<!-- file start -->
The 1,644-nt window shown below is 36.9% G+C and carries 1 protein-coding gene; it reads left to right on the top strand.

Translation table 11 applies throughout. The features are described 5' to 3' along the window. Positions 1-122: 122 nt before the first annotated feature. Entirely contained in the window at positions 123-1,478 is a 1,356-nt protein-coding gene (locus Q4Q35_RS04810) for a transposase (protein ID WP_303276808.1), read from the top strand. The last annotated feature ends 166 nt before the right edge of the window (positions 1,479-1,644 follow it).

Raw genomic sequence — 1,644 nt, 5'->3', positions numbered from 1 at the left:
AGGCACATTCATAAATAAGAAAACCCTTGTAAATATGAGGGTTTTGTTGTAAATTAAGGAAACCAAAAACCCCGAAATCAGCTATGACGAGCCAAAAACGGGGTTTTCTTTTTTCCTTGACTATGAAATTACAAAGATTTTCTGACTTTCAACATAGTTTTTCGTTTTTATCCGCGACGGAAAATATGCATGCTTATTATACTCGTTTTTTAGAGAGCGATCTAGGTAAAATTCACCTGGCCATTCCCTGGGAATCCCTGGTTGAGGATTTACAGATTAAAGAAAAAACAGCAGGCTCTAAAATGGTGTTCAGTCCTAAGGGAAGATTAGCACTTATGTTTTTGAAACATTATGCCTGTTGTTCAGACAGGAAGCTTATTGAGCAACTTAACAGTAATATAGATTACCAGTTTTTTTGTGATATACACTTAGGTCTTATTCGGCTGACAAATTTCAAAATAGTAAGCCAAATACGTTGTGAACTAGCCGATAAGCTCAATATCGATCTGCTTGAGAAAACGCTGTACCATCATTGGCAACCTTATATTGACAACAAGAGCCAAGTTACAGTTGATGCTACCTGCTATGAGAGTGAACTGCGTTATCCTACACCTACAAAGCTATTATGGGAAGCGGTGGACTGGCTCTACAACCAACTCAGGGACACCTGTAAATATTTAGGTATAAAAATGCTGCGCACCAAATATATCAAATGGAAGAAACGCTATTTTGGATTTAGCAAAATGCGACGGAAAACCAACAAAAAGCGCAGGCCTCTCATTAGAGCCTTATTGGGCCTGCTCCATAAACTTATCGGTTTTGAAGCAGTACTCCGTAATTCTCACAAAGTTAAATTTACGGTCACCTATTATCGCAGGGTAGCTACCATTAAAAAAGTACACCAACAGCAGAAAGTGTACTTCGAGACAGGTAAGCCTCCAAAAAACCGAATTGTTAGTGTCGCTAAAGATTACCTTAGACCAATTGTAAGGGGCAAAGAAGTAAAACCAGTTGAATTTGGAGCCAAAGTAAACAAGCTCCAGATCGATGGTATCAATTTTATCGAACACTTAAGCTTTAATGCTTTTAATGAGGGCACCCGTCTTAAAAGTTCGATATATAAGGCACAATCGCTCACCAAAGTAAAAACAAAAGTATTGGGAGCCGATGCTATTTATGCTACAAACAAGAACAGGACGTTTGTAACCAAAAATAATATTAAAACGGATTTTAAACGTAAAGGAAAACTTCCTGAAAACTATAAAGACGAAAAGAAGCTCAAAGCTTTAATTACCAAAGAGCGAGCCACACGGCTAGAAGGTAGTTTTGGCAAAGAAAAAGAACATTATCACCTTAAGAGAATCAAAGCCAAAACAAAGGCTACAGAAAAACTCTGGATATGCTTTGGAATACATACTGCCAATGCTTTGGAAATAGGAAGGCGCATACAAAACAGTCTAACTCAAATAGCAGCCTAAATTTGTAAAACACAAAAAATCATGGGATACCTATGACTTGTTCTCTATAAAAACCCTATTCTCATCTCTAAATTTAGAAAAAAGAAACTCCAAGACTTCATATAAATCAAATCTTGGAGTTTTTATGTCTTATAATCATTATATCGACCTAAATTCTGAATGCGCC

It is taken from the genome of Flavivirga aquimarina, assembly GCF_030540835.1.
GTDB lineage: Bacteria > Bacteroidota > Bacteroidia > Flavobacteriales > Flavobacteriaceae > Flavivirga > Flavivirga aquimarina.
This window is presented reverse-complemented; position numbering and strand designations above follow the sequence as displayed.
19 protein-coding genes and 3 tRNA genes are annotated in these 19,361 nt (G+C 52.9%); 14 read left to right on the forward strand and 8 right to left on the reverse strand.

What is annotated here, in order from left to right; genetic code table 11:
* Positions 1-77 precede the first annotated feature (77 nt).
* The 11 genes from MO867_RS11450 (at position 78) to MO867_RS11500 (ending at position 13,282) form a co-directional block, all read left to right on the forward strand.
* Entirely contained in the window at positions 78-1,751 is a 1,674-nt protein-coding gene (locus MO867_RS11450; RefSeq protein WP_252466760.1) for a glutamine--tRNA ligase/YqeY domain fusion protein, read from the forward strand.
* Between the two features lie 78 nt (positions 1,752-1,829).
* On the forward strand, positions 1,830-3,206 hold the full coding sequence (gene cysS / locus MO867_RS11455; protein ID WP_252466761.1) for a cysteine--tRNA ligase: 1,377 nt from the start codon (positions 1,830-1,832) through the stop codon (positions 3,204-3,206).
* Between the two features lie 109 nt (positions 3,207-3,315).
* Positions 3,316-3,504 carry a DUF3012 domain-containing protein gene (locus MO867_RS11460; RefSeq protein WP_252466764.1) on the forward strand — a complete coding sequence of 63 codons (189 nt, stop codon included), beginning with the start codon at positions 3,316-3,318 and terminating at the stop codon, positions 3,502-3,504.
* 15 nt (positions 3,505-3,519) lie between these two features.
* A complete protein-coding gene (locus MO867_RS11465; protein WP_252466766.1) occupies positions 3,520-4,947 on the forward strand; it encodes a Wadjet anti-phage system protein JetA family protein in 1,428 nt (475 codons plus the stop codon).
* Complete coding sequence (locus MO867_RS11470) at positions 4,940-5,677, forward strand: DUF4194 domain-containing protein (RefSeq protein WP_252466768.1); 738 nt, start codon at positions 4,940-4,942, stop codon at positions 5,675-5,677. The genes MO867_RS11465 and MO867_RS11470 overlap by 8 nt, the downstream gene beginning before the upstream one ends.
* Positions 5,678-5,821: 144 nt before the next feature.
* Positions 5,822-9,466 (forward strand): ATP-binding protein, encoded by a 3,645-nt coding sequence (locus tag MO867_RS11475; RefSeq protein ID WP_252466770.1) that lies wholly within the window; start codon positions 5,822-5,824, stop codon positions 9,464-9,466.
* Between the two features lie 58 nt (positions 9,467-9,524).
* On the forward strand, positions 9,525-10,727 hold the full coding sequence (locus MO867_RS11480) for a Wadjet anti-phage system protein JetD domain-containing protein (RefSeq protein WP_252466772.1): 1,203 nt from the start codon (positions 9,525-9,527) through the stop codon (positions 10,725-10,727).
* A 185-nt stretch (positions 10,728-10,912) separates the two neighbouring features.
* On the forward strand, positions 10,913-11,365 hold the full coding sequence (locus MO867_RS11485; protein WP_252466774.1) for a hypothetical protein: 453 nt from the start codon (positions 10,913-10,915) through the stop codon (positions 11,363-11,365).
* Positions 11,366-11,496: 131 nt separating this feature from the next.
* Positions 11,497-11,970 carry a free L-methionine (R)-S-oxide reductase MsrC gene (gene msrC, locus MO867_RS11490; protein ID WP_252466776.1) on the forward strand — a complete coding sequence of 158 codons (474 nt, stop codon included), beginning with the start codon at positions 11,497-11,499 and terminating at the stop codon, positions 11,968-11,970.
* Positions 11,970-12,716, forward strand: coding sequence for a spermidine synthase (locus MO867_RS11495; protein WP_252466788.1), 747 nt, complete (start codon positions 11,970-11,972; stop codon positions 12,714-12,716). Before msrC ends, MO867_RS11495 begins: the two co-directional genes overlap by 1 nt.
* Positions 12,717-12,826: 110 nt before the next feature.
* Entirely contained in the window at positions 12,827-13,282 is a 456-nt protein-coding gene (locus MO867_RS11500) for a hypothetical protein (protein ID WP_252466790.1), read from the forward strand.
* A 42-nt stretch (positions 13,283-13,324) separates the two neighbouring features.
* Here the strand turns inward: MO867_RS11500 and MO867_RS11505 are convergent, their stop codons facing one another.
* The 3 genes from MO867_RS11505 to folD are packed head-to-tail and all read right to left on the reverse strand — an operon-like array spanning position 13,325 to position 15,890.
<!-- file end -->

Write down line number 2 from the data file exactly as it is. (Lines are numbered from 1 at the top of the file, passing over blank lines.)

Translation table 11 applies throughout. The features are described 5' to 3' along the window. Positions 1-122: 122 nt before the first annotated feature. Entirely contained in the window at positions 123-1,478 is a 1,356-nt protein-coding gene (locus Q4Q35_RS04810) for a transposase (protein ID WP_303276808.1), read from the top strand. The last annotated feature ends 166 nt before the right edge of the window (positions 1,479-1,644 follow it).